First published with photography slideshow by The Cut on 15 May 2016
“Al just struck up a rapport with people,” says Martin Barnes, senior curator at the V&A Museum, of the photographer Al Vandenberg, whose new book, On a Good Day, depicts London street life in the 1970s and 1980s. “He was a very charming personality, he was very low-key, and you can tell that the people who engage with him – they’re at ease. It’s very hard to make street portraits like that now and have that lack of wariness or defensiveness … There’s a huge warmth in them.”
Vandenberg grew up near Boston, and studied photography alongside Richard Avedon and Bruce Davidson. Until recently, he was best known for working on the cover of the Beatles’ album Sgt Pepper's Lonely Hearts Club Band, but after a successful start in the music scene in the 1960s, Vandenberg moved away from commercial photography and quietly concentrated on his own street portraits instead. He died in 2012, but this will be his first photo book. “I think it’s only in the last five to ten years that those pictures have really been seen very much and appreciated properly,” says Barnes.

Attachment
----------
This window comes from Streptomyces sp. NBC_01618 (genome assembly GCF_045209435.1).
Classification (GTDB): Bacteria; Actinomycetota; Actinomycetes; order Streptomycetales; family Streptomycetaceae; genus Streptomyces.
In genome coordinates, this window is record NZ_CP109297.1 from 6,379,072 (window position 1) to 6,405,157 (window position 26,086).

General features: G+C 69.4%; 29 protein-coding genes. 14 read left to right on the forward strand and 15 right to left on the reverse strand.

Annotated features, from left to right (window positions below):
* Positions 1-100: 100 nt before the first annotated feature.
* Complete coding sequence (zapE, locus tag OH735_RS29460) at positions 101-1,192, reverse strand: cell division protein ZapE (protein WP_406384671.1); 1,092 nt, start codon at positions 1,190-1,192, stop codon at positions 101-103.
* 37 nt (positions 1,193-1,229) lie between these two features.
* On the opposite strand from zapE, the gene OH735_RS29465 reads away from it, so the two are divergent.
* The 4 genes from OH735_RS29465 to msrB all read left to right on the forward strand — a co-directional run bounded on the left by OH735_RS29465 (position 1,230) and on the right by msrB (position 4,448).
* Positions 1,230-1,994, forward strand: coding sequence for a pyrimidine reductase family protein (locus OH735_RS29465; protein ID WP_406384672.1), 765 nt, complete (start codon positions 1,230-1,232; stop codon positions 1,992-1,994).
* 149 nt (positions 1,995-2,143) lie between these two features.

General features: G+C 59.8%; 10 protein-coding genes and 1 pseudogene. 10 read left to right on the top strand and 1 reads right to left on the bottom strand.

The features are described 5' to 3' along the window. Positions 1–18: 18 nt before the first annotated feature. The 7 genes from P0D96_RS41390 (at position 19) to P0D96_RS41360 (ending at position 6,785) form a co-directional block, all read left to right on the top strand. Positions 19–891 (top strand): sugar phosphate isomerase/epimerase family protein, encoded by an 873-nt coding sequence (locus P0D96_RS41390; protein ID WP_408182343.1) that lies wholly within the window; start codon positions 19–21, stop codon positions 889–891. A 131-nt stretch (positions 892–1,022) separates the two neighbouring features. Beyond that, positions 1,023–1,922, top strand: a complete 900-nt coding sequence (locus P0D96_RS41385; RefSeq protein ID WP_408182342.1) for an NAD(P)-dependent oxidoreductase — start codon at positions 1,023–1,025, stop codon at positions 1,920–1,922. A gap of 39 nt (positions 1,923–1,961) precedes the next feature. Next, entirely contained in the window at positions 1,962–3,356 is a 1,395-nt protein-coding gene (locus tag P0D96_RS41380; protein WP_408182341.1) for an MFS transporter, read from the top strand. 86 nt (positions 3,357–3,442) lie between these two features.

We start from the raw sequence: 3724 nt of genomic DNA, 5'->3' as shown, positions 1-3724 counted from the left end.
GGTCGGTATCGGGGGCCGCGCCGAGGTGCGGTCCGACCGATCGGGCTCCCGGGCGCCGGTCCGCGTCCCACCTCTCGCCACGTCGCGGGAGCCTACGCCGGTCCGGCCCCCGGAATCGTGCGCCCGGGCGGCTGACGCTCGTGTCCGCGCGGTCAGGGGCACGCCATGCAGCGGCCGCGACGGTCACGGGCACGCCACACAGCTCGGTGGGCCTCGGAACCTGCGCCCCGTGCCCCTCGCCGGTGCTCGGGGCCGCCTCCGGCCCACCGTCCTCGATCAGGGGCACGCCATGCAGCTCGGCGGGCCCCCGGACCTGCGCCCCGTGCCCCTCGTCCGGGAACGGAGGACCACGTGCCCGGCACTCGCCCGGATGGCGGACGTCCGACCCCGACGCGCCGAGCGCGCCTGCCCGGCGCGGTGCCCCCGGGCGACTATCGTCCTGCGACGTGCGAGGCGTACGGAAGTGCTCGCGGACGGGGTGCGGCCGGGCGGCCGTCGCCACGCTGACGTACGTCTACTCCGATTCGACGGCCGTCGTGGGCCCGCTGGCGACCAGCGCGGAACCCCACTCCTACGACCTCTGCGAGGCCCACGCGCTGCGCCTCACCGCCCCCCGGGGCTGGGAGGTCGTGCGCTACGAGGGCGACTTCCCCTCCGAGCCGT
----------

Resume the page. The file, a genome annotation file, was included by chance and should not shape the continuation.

The photos in the new monograph capture the wildly diverse subcultures of London at the time, from mods and rockers to punks and new romantics, all of whom had their own neighborhoods and hangouts. In each image, the subject looks directly into the camera, usually with a little attitude and a smile. “Al used to speak very simply about the pictures,” says Barnes. “He just liked this optimism of youth, and the free styling of streetwear. People would assemble different kinds of things, and it didn’t have to be expensive clothing.” Click ahead to witness the photographer’s early take on street style.